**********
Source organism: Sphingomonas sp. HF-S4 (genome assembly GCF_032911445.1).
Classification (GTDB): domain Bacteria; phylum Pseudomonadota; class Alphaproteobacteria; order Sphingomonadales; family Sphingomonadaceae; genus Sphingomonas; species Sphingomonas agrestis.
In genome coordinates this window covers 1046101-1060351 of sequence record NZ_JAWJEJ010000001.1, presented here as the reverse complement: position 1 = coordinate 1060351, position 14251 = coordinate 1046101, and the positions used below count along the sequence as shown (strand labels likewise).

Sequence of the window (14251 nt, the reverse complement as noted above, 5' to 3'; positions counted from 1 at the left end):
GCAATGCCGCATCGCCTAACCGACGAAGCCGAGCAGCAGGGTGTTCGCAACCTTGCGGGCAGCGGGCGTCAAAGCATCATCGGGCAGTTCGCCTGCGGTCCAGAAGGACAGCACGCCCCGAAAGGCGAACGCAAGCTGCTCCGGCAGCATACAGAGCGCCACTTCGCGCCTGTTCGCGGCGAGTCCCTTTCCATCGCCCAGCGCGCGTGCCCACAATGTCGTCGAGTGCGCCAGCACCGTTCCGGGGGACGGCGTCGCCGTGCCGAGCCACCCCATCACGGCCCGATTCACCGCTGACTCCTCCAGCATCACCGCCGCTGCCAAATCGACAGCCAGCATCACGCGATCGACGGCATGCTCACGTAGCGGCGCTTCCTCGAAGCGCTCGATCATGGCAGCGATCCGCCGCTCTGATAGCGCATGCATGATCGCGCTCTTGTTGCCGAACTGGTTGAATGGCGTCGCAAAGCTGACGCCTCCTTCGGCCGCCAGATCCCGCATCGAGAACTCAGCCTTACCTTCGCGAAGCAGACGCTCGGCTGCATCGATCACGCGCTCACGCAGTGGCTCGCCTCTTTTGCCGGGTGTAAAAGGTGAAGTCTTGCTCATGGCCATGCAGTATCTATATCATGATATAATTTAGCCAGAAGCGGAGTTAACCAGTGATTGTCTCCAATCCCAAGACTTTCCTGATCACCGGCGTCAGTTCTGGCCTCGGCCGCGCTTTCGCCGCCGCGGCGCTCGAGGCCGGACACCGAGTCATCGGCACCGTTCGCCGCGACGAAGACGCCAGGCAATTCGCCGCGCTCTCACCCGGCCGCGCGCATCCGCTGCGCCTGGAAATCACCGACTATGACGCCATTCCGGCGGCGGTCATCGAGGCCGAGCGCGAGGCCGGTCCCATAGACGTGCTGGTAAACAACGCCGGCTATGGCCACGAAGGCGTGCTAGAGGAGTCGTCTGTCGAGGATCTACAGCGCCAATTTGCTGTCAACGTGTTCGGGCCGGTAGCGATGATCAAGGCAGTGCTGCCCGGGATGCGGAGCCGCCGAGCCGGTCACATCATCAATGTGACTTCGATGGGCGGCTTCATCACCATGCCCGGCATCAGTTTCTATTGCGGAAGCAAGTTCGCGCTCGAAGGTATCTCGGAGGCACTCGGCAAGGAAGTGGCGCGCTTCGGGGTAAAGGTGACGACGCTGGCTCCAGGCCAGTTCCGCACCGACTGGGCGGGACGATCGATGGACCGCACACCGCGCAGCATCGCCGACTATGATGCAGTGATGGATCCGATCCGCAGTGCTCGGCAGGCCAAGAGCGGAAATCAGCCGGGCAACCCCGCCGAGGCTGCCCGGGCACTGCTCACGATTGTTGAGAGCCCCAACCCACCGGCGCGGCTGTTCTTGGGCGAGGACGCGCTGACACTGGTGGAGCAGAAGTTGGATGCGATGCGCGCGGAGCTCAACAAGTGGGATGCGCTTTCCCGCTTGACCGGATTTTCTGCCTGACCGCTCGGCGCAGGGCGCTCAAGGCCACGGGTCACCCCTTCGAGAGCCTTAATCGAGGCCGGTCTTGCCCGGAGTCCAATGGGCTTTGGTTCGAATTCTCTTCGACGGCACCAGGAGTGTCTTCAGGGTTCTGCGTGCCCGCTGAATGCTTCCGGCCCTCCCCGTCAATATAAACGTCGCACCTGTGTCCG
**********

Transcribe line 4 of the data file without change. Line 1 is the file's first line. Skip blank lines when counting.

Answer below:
Sequence of the window (14251 nt, the reverse complement as noted above, 5' to 3'; positions counted from 1 at the left end):